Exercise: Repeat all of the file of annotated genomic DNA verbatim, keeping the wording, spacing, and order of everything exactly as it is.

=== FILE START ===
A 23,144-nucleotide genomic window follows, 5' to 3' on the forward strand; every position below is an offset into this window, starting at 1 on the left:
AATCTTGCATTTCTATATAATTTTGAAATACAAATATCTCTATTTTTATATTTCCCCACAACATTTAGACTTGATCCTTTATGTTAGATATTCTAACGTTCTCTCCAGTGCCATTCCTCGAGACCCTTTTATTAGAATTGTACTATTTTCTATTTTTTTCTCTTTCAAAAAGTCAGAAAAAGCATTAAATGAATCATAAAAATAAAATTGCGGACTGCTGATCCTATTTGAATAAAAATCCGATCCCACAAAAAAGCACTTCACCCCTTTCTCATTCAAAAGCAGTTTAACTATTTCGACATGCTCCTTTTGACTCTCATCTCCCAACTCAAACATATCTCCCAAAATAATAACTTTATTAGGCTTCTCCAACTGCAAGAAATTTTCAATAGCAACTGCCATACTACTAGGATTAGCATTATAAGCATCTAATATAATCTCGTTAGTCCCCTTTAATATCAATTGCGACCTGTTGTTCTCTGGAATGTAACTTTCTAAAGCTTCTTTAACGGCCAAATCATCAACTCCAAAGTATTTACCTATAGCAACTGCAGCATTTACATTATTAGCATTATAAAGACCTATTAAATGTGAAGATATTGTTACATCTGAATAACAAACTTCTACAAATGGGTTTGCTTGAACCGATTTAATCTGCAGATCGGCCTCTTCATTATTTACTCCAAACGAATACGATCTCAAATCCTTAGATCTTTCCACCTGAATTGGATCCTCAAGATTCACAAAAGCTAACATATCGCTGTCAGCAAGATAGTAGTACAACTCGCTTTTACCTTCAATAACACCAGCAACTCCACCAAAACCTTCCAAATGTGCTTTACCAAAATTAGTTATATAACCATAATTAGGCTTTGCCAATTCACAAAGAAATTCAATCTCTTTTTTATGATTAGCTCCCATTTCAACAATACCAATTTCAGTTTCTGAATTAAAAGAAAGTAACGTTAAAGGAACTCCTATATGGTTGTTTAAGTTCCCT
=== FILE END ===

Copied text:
A 23,144-nucleotide genomic window follows, 5' to 3' on the forward strand; every position below is an offset into this window, starting at 1 on the left:
AATCTTGCATTTCTATATAATTTTGAAATACAAATATCTCTATTTTTATATTTCCCCACAACATTTAGACTTGATCCTTTATGTTAGATATTCTAACGTTCTCTCCAGTGCCATTCCTCGAGACCCTTTTATTAGAATTGTACTATTTTCTATTTTTTTCTCTTTCAAAAAGTCAGAAAAAGCATTAAATGAATCATAAAAATAAAATTGCGGACTGCTGATCCTATTTGAATAAAAATCCGATCCCACAAAAAAGCACTTCACCCCTTTCTCATTCAAAAGCAGTTTAACTATTTCGACATGCTCCTTTTGACTCTCATCTCCCAACTCAAACATATCTCCCAAAATAATAACTTTATTAGGCTTCTCCAACTGCAAGAAATTTTCAATAGCAACTGCCATACTACTAGGATTAGCATTATAAGCATCTAATATAATCTCGTTAGTCCCCTTTAATATCAATTGCGACCTGTTGTTCTCTGGAATGTAACTTTCTAAAGCTTCTTTAACGGCCAAATCATCAACTCCAAAGTATTTACCTATAGCAACTGCAGCATTTACATTATTAGCATTATAAAGACCTATTAAATGTGAAGATATTGTTACATCTGAATAACAAACTTCTACAAATGGGTTTGCTTGAACCGATTTAATCTGCAGATCGGCCTCTTCATTATTTACTCCAAACGAATACGATCTCAAATCCTTAGATCTTTCCACCTGAATTGGATCCTCAAGATTCACAAAAGCTAACATATCGCTGTCAGCAAGATAGTAGTACAACTCGCTTTTACCTTCAATAACACCAGCAACTCCACCAAAACCTTCCAAATGTGCTTTACCAAAATTAGTTATATAACCATAATTAGGCTTTGCCAATTCACAAAGAAATTCAATCTCTTTTTTATGATTAGCTCCCATTTCAACAATACCAATTTCAGTTTCTGAATTAAAAGAAAGTAACGTTAAAGGAACTCCTATATGGTTGTTTAAGTTCCCT